Khatri: If you bring about leapfrogging change, we need transformative change, for which we need architectural change. It’s time for state governments also to look at current policies and assess their impact on sustainability. For example, we probably need to make a matrix in this country to see which industry’s waste can be used for which other industry. For example, in Rajasthan, Hindustan Zinc Ltd has about 20,000 tonnes of waste, which was finally picked up by Shree Cement Ltd. That freed up 40ha of land. We can do the same for landfill sites. The government should first aim that, say, by 2017 there’ll be no landfills. Then, we can analyse what’s thrown into landfills and how they can be utilized. If we take Delhi, nearly 45% of the waste there is wet garbage, 40% is inert construction debris. It’s an individual and national waste. Opportunity to convert this into wealth: Wet garbage is a source of biogas or it can be composted. Inert debris can be converted into low-cost construction material. Waste is wealth at the wrong place.
Is it just a matter of scaling up? Do we have all the nuts and bolts in place?
Paranjpe: There are one or two such sectors, like waste to biogas. Problem here is that garbage is not segregated. It’s just a habit that people can be educated to change. The way cities organize themselves should change. They should become more autonomous, like in China, Europe and the US. City governments have to be powerful and plan for themselves in energy planning, water, waste, etc. Here we have the decisions taken at the state or the federal level, disconnected from the ground.
So, do we need more legislation?
Paranjpe: The unit of governance has to shift much more to the city, like China has demonstrated. They say that they’ll have 1,000 cities with 10 million each and that’s how they’ll take care of a billion people. We don’t have a plan like that. The most people estimate is that India will have 15 cities. Ultimately, there’ll be urbanization, and we’ll have to plan for energy and water anyway.
Do we need more government?
Saxena: We can wait for the government to lay out all the policies for us and expect us to toe the line. We can also look at a different approach: how do we approach the problems that we have at hand, where to get solutions, how to address them at the grass-roots level. Waste to wealth is a good idea. How many organizations with the financial power to do that are doing that? We should take the bull by the horn and invest in some of these basic technologies.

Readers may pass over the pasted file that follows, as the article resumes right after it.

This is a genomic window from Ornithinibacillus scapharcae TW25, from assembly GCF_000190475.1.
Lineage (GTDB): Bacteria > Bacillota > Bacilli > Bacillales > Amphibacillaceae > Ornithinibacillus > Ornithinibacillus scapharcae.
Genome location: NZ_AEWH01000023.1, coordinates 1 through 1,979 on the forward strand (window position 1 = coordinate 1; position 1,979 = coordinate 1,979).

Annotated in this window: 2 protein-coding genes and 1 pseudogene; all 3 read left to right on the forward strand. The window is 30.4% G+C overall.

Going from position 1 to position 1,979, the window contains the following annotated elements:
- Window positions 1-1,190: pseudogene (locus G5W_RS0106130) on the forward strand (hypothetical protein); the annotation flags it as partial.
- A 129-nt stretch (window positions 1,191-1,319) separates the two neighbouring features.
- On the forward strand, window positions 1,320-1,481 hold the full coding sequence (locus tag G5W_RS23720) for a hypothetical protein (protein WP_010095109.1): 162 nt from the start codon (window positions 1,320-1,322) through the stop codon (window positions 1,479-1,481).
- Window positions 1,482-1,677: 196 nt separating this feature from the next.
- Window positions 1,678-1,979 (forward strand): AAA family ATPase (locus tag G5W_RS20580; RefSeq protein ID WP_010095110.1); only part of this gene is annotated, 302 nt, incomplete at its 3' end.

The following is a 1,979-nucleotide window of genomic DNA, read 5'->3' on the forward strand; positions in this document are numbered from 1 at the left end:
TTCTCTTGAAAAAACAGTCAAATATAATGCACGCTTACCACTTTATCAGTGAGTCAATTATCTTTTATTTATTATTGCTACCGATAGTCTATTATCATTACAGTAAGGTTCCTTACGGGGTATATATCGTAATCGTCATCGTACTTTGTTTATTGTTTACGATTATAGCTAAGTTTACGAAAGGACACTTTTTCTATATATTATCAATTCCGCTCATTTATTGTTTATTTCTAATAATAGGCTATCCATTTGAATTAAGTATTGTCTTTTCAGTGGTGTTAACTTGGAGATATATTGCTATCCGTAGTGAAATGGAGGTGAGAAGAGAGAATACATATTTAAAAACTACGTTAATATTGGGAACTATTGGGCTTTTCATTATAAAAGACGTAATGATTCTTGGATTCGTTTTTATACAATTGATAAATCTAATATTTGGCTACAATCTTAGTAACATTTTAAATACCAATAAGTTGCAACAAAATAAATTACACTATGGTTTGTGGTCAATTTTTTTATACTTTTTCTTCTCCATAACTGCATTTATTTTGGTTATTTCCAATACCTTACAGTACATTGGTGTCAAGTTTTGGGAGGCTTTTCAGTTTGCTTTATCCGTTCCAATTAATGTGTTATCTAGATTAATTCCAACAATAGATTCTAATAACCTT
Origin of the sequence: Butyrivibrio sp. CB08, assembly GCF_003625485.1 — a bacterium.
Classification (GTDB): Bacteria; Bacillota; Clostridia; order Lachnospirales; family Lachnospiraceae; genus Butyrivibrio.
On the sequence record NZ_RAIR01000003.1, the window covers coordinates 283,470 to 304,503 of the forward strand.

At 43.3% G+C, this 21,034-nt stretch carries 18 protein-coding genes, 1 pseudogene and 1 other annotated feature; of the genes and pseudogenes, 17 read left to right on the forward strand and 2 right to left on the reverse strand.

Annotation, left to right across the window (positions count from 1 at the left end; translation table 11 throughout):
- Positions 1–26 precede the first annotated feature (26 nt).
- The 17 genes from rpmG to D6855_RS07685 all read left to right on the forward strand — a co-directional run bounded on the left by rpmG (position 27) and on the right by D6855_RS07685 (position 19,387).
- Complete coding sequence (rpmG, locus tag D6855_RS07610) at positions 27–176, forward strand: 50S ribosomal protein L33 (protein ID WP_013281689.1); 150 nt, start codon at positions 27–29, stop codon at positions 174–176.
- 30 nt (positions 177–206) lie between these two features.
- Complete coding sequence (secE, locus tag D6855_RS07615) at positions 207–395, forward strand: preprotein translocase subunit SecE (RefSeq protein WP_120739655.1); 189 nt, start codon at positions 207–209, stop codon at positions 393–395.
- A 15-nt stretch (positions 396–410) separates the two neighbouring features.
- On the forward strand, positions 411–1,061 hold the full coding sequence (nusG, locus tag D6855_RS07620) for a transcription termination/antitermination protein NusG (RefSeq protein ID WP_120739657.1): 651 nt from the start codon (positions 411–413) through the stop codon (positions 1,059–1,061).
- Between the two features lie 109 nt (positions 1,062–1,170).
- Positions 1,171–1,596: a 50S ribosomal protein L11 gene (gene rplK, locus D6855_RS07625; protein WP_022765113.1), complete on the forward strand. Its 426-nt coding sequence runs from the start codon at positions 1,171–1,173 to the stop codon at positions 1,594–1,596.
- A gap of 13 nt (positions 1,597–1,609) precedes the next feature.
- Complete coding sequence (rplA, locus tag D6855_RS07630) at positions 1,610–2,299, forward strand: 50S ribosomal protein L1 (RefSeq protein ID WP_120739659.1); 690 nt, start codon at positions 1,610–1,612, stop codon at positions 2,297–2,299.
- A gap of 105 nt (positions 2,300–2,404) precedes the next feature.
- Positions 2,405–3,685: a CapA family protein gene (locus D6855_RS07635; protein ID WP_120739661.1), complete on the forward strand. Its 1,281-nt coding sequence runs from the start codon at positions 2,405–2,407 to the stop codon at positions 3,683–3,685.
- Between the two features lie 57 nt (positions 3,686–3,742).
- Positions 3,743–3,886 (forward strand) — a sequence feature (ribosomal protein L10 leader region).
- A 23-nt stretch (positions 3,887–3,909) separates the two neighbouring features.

Mr Raghunandan, do you think we need a carbon tax? The government can use those tax funds to plan more programmes?
Raghunandan: Just as subsidy is not a good idea, tax is also not a good idea. Green initiatives have an economic rationale by themselves. We can start small, by adapting some simple initiatives with economic benefits. Starting with using mugs instead of paper cups, channelling the heat produced in data centres to house warming, like in Canada. We just have to use what’s available. Even for fossil fuels, I read that only one-third of the energy is extracted and gas is used for that. The same article says that we could use solar thermal to extract and extract more. There’s economic rationale at every step, starting small at consumer or corporate level. Then the government can make them big projects.
Mr Khatri, do you think it would be a good idea for all companies to set targets for themselves, as accepted by a regulatory body? If the company does not do it, it has to pay a fine.
Khatri: Let’s take water. In 1947, we had water at 30ft depth. In Bangalore, it’s gone down to 1,000ft now. But, if we ask people if they’ve done water harvesting, most of them have not in their Rs 1-2 crore houses. As corporates also get water easily, they’ve not thought up innovative solutions for water usage optimization. Payback in this area is hardly 6-12 months as investment required is very low. Water and energy are like Siamese twins. If you waste water, you are wasting energy. Especially for SMEs (small and medium-scale enterprises), just by cleaning up the glass, switching off the lights and closing the leaking tap, we can save up to 60% energy. In our country, we have limited water, but archaic systems are flushing litres of water out.